Sole trader vs Limited Company
Sole Trader v Limited Company | Blog | Invicta Accounting LTD

Sole trader or limited company? You are done with working for someone else, you dream of being your own boss! So, you have taken the plunge and you have started your own business and you’re trading and now you want to know what is best for you in terms of tax status. Should you stay as a sole trader or should you incorporate a company and become employed through that entity?

Here at Invicta Accounting this is a common question for many of our clients and we have experience in advising them what situation suits their circumstances as it is not always a clear-cut answer.

The two statuses are actually very similar in terms of what your obligations are its just the way they are structured that is difference and Invicta Accounting can guide you through this transition, so nothing falls down the cracks.

The advantage to incorporating a company is that it creates a ‘veil of incorporation’ that effectively ring fences your personal assets and liabilities from those of the business adding that layer of protection.

The biggest misconception is that the limited company scenario is far more onerous. The main difference in terms of time is that with employed status your company needs to make a monthly remittance to the Government with any Tax and National Insurance contributions whereas sole trader you do not. But we are talking minutes here, trust us!

In terms of record keeping (bookkeeping), a sole trader still needs to keep a record of their profit and loss and any assets they hold just as if they were a company.

The main difference in the two scenarios is the potential tax and national insurance savings available.

We have modelled an individual earning £40,000 per annum and the costs of tax and NI.

Sole Trader

Income tax£4,500
Class 2 NI (£5.40 per week)£281
Class 4 NI£2,680
Total    £7,461

Limited Company

*based on salary of £7,200 and dividend of £32,800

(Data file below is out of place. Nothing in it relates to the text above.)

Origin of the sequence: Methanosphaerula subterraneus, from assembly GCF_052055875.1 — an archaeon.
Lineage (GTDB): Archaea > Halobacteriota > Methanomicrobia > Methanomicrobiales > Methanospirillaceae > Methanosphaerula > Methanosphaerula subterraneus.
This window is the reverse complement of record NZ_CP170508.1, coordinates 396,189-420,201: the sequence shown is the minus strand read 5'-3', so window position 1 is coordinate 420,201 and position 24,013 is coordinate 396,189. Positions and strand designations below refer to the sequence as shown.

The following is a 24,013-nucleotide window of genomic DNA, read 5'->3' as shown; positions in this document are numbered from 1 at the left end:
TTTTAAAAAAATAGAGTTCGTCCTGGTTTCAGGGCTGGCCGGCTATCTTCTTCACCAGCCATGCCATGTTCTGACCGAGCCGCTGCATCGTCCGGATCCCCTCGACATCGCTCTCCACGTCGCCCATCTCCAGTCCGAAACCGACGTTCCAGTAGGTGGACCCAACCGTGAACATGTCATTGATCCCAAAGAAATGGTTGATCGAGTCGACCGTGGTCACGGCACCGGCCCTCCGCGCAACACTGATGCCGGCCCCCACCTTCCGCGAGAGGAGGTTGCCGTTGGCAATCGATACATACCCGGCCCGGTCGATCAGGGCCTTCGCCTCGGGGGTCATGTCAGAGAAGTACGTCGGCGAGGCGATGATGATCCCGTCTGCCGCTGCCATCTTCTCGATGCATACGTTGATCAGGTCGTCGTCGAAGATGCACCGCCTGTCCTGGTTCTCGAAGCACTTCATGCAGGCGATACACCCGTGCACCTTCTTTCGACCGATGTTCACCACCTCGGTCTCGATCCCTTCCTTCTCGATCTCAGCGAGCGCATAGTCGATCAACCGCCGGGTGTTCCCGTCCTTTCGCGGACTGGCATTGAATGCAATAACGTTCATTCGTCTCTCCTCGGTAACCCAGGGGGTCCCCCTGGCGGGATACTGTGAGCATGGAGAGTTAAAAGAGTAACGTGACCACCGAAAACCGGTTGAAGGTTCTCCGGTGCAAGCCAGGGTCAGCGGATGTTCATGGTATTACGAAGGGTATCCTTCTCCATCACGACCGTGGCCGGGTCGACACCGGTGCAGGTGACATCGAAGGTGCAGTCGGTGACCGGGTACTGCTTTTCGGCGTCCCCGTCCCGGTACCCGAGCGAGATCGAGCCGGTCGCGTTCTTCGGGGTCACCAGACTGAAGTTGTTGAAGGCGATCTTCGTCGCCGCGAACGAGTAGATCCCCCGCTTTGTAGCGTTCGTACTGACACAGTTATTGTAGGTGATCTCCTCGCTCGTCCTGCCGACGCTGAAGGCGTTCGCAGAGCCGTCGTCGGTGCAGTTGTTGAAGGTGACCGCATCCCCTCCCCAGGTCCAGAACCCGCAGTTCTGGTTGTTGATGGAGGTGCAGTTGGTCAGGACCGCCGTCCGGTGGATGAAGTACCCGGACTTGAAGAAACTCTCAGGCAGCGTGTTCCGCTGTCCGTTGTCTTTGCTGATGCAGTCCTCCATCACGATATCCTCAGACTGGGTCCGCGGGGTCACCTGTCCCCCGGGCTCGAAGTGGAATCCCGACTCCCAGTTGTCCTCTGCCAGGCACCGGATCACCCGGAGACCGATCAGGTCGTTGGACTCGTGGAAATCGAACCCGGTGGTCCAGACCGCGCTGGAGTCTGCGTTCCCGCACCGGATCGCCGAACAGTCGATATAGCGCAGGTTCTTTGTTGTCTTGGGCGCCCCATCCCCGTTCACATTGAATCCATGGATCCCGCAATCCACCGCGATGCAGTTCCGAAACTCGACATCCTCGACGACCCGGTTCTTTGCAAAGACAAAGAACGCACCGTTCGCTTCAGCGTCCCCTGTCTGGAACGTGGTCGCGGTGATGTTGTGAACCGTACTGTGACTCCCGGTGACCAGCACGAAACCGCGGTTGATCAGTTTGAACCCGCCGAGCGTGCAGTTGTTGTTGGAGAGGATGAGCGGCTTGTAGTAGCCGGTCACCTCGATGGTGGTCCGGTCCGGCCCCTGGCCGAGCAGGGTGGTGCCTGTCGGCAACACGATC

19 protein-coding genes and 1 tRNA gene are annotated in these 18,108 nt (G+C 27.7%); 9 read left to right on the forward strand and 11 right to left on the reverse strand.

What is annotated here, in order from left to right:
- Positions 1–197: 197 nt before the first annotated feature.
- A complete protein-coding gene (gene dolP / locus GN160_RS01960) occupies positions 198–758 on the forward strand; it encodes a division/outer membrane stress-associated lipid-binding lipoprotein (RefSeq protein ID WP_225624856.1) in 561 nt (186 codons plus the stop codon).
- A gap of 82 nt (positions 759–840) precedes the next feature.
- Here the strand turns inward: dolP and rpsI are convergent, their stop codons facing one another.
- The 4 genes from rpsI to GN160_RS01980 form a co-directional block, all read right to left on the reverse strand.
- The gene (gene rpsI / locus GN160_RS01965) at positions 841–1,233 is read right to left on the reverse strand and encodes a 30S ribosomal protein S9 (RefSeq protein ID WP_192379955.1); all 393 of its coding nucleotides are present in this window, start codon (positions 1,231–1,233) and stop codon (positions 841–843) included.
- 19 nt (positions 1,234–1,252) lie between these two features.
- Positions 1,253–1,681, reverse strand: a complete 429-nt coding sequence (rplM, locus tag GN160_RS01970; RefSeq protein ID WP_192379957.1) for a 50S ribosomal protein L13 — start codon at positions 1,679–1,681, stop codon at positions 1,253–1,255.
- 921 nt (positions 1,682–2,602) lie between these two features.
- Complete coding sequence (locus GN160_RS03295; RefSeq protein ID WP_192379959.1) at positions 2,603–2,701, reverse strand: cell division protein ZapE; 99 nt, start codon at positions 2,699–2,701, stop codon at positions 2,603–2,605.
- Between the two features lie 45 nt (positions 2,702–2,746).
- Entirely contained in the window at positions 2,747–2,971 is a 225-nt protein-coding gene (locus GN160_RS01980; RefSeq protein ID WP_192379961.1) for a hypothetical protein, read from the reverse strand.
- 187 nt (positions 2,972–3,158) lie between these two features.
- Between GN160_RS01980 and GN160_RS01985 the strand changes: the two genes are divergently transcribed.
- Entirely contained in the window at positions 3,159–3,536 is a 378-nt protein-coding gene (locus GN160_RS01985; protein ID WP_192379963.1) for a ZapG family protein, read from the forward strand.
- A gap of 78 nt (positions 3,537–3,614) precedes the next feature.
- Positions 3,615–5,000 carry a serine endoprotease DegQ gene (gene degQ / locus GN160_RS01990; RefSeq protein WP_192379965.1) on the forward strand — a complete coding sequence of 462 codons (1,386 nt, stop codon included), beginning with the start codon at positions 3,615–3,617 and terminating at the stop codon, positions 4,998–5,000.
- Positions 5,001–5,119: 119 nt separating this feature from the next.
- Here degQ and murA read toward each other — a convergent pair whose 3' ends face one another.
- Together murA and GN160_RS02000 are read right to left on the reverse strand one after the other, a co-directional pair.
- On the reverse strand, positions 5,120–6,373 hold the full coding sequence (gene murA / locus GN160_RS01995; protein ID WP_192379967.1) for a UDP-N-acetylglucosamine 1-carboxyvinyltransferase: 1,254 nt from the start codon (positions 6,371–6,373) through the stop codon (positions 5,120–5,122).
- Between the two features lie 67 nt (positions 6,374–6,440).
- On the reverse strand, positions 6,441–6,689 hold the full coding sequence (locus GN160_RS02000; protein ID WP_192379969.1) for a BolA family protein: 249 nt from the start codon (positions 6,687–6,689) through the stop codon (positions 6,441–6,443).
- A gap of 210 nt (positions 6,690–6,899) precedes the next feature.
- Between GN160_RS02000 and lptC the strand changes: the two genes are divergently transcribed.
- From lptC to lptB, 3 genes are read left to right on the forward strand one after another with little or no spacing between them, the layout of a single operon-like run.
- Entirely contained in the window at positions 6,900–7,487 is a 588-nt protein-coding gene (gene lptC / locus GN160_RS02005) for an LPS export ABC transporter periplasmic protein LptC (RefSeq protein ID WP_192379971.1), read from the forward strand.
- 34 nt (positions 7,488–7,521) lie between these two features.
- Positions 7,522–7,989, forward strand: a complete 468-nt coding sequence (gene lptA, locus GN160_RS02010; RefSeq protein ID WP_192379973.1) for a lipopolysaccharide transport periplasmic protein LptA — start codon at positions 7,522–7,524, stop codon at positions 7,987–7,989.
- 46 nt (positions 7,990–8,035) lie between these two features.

Income tax£4,500
Employees NI£3
Employers NI£3

So overall the tax and NI saving is £2,955 based on earnings of £40,000.

Obviously if you change the mix of salary and dividends in point 2 the difference will change as increased salary will attract more Employees and Employers National Insurance; however, the income tax balance will not change.

There should also be consideration including for the annual filing fee that is payable to the Isle of Man Government of £380.

If you do not have any experience in running a company you may want to appoint an accountant to take care of your affairs, especially when it comes to managing your payroll and ensuring you meet your obligations.

There is no need to panic we can take care of the administrative burden, be it under an employed or a self-employed status.

Invicta Accounting has significant experience in these areas and take pride in helping clients set out on their new business whilst working alongside them to find the best possible accounting solution for their needs.

If you wish to discuss this further or require any assistance during the current pandemic please contact us on any of our social media platforms or email us at and we will arrange to contact you.

As always, stay safe and respect the protocols!